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Last Updated: Saturday, 28 October 2006, 22:45 GMT 23:45 UK
'I gave my sister my kidney'
By Jane Elliott
BBC News , health reporter

Carol Whitby (in green) and Linda Beer (in red)
Linda knew her sister faced death without transplant
When Linda Beer's sister needed a kidney she did not hesitate to offer one of her own.

Even though doctors warned her that her sister's body could eventually also destroy the new healthy kidney.

For years, Carol Whitby had been suffering from severe systematic lupus - an autoimmune illness that occurs when the immune system becomes unable to distinguish its own tissues and starts attacking itself.

As the condition worsened Carol needed regular dialysis and her body weakened.


Linda, aged 40, from Paignton, Devon, said her immediate response had been to offer Carol her own organ.

"Carol had been so poorly. And then last year when we were away on holiday she had to be rushed into hospital as the lupus had really attacked her.

At first they were reluctant to carry out the operation, because they were worried that I could not survive
Carol Whitby

"There was nothing they could do and they thought she could have died.

"They were going over what they could do and said they would put Carol on the transplant list, but that she might not last the 18 months she might have to wait for a transplant.

"I just wanted them to test whether I could give her my kidney. I would have cut off my right arm if she had needed it."

Linda was warned her tissue might not be compatible, but when the tests came back the match was almost identical.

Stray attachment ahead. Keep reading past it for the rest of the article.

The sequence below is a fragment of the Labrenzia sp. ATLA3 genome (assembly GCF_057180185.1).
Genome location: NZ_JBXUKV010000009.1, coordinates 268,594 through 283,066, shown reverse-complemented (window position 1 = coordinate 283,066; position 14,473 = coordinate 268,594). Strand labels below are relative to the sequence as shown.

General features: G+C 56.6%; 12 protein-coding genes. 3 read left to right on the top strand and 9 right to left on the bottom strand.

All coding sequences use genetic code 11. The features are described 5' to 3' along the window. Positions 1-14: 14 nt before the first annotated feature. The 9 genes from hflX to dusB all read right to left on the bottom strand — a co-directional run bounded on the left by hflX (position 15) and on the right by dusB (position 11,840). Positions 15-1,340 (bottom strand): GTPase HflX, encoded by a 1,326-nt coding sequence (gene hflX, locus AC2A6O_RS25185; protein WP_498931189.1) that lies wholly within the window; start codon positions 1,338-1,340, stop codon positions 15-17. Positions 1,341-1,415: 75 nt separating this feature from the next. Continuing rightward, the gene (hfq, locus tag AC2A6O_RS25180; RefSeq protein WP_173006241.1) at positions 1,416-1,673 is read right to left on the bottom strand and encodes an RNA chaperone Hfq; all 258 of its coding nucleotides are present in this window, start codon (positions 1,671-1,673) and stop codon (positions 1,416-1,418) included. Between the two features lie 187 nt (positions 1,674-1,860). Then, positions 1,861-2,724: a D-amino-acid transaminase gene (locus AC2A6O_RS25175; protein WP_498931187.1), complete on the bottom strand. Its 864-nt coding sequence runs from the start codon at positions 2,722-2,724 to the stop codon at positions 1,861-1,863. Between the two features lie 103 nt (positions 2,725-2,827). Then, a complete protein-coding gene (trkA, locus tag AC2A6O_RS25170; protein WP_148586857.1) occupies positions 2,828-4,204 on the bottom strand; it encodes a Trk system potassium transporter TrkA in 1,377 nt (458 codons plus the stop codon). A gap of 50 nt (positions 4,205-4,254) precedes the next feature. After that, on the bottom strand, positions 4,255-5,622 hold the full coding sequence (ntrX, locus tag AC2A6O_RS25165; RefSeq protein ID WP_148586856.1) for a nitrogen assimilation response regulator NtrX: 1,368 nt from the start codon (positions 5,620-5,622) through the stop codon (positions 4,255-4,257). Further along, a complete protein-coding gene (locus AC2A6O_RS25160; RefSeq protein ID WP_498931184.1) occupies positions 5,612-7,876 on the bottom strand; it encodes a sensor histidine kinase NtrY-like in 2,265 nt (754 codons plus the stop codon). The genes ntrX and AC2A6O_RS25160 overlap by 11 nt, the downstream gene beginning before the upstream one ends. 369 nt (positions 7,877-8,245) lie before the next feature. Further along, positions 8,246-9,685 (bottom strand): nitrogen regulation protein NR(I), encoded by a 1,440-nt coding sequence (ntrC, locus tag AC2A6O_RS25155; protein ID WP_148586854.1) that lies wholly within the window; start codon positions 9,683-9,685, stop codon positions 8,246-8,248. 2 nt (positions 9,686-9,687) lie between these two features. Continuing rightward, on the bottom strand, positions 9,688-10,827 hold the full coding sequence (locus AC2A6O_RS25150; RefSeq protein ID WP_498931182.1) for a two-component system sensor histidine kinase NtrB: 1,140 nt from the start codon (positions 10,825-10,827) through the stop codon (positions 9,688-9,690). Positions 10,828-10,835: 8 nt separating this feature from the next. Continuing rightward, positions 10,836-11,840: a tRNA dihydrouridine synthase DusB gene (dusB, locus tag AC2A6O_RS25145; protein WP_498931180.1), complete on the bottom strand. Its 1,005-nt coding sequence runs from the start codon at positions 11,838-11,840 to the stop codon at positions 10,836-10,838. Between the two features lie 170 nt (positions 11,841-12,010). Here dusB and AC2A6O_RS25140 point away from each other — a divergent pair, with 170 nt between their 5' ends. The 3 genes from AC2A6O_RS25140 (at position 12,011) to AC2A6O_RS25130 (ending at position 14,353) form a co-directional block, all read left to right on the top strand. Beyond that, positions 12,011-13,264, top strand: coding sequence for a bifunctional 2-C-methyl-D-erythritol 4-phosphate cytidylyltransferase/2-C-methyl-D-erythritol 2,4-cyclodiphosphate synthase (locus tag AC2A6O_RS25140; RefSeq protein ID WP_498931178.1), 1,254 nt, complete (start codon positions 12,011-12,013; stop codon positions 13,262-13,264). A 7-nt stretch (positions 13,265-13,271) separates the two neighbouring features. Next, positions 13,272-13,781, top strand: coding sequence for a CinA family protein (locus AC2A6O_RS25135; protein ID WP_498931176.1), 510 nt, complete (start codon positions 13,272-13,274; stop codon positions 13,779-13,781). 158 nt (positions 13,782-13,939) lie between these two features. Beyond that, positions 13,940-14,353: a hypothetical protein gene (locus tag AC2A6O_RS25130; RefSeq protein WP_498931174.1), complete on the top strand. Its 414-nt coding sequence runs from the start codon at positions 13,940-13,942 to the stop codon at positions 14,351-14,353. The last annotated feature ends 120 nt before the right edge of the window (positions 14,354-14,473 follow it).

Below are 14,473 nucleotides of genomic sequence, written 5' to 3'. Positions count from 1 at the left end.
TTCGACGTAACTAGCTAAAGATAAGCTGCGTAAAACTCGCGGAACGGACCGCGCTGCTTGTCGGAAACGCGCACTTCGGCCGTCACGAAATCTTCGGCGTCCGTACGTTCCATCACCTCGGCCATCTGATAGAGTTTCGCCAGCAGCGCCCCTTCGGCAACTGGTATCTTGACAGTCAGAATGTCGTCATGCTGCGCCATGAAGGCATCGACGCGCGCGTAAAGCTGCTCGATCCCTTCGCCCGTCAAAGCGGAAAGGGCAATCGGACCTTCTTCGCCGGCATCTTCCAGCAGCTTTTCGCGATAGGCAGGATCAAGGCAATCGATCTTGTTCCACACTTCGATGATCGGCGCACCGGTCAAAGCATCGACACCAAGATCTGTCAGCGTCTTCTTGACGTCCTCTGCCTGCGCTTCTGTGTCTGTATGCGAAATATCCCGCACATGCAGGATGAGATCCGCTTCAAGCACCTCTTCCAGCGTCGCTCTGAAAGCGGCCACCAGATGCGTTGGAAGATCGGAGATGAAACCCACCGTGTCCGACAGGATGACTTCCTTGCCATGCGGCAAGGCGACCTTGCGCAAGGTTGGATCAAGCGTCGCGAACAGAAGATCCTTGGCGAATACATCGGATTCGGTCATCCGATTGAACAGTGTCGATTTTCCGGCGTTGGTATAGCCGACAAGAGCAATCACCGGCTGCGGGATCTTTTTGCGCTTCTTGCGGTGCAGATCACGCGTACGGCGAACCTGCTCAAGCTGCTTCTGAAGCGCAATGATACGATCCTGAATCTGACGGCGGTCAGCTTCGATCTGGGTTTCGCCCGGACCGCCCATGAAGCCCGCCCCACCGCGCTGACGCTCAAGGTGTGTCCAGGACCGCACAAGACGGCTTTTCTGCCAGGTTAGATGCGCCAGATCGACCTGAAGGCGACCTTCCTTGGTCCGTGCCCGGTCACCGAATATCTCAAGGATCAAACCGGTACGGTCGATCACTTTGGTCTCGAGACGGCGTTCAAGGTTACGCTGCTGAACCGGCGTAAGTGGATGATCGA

"A lot of my family were worried because I have three children, but on the other hand they recognised that it was my life and that if I had not done this Carol could have died."

Linda said she had no regrets, even though her husband had to give up his job to care for her and the children after the operation.


Carol, aged 43, said she and her sister had always been close, but she was still overwhelmed by Linda's gesture.

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She said Linda had been extremely brave, although she admitted that at first she had been reluctant for Linda to risk her own health.

"I knew I was going on the transplant list, but when she suggested giving me her kidney I said 'no', because she had responsibilities.

"I knew I might not survive the operation, but I always knew the actual operation was harder on the donor.

"Linda was very brave. She is one in a million."

Professor David Isenberg, of University College, London, said the condition was often difficult to diagnose because of its 'chameleon' like qualities.

He said patients could suffer a variety of symptoms including joint pains, skin rashes, tiredness and exhaustion as well as swollen glands, fever and hair loss.

In severe forms the disease can also attack the kidneys, heart, lungs and brain and can prove fatal.

"We expect to be healthy so when people are diagnosed with this in their 20s they get a shock," said Professor Isenberg.

"This is a condition that carries a significant risk of morbidity."

He said that despite the fact that there is currently no cure, things are looking brighter.

"In the 50s there was a 50% five-year survival rate and now it is an 85% 15-year survival rate.

"And the progress on drugs to help is much improved. There are still a lot of health problems, but the future is very much brighter for lupus patients."

Learning to live with Lupus
18 Oct 03 |  Health
Cancer drug offers lupus hope
13 Jan 03 |  Health
Baby hope for lupus sufferers
02 Jun 02 |  Health
Search for lupus gene
25 Jul 00 |  Health


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